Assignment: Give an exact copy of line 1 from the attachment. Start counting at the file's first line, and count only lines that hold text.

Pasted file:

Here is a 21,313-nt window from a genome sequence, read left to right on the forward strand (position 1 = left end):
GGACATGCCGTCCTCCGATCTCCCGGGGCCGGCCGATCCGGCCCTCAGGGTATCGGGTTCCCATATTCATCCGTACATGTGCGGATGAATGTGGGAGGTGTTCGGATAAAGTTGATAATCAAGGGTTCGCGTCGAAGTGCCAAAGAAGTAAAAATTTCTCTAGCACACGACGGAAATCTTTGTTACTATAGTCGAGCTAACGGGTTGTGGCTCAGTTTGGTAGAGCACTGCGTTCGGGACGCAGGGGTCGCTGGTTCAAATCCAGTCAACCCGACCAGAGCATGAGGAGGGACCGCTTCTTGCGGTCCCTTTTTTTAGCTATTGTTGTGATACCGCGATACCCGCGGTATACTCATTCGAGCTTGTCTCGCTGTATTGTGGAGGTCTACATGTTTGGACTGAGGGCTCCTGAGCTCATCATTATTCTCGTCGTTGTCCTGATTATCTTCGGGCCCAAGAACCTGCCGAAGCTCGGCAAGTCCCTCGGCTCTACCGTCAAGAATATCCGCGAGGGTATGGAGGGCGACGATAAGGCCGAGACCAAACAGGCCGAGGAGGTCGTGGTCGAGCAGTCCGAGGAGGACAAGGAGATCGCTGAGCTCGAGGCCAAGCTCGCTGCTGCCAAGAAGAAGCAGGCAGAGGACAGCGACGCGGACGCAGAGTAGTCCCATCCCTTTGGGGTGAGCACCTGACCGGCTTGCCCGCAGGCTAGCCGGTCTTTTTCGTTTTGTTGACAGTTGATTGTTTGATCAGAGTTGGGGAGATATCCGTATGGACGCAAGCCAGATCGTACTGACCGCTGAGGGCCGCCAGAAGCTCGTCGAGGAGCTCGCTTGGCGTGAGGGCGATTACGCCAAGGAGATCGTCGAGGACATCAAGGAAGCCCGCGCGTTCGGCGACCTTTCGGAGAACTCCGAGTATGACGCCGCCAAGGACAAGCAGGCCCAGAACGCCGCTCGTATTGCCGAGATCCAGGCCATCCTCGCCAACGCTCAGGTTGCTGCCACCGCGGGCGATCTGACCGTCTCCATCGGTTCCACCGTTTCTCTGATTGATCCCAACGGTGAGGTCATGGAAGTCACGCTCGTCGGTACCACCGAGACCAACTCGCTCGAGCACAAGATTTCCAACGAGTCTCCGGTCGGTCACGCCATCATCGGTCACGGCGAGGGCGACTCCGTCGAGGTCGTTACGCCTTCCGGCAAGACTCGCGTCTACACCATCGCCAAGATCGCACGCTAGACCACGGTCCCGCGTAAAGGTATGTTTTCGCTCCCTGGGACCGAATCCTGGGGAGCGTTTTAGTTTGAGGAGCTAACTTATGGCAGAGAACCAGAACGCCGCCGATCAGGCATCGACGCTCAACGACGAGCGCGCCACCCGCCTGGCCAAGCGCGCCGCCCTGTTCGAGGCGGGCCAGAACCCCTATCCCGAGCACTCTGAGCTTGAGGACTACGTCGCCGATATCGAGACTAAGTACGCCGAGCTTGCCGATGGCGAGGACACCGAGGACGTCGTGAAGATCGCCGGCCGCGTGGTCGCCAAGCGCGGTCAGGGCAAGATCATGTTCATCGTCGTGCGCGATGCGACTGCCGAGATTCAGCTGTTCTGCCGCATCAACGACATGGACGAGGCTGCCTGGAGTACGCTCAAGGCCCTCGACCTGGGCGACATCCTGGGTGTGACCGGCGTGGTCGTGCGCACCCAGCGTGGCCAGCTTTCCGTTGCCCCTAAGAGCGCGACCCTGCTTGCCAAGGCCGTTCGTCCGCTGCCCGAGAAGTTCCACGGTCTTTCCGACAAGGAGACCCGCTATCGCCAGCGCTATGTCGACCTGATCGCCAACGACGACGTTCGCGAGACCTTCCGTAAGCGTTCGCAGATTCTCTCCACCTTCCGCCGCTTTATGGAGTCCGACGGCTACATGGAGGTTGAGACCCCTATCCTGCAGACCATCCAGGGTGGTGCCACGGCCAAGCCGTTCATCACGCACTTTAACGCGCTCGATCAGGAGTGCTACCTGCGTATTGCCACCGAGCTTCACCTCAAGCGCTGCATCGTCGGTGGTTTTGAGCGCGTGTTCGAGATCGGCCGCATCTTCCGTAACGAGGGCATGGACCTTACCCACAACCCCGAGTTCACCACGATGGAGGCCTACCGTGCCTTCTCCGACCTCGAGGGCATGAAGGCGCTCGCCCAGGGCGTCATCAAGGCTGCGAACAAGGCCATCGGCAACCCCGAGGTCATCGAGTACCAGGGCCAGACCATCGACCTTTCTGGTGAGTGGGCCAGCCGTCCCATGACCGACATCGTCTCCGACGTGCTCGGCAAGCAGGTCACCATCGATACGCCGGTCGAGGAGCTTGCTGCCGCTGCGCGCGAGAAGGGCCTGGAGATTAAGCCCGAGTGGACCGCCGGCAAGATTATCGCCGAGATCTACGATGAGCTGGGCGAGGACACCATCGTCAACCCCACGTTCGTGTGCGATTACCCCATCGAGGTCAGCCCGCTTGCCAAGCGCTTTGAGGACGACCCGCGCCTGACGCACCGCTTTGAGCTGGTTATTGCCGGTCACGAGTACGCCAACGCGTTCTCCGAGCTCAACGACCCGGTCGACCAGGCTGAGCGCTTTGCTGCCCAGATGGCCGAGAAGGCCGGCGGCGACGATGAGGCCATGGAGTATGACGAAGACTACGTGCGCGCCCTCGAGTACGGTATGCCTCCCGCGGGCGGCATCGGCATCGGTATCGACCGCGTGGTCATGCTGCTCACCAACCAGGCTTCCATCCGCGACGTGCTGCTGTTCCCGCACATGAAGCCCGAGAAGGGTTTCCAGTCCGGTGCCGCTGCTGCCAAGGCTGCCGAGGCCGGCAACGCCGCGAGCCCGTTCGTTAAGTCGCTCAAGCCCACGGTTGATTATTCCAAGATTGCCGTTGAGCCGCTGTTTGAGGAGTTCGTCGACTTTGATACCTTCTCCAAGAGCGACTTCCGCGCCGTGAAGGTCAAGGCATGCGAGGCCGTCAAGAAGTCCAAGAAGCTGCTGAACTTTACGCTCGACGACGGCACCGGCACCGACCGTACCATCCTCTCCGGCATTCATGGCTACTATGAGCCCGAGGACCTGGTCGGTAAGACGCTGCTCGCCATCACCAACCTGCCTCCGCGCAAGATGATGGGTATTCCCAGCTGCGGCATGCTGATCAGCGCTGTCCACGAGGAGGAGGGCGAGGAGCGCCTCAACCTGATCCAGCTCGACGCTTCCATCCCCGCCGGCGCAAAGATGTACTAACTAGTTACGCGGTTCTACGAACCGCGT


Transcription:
Here is a 21,313-nt window from a genome sequence, read left to right on the forward strand (position 1 = left end):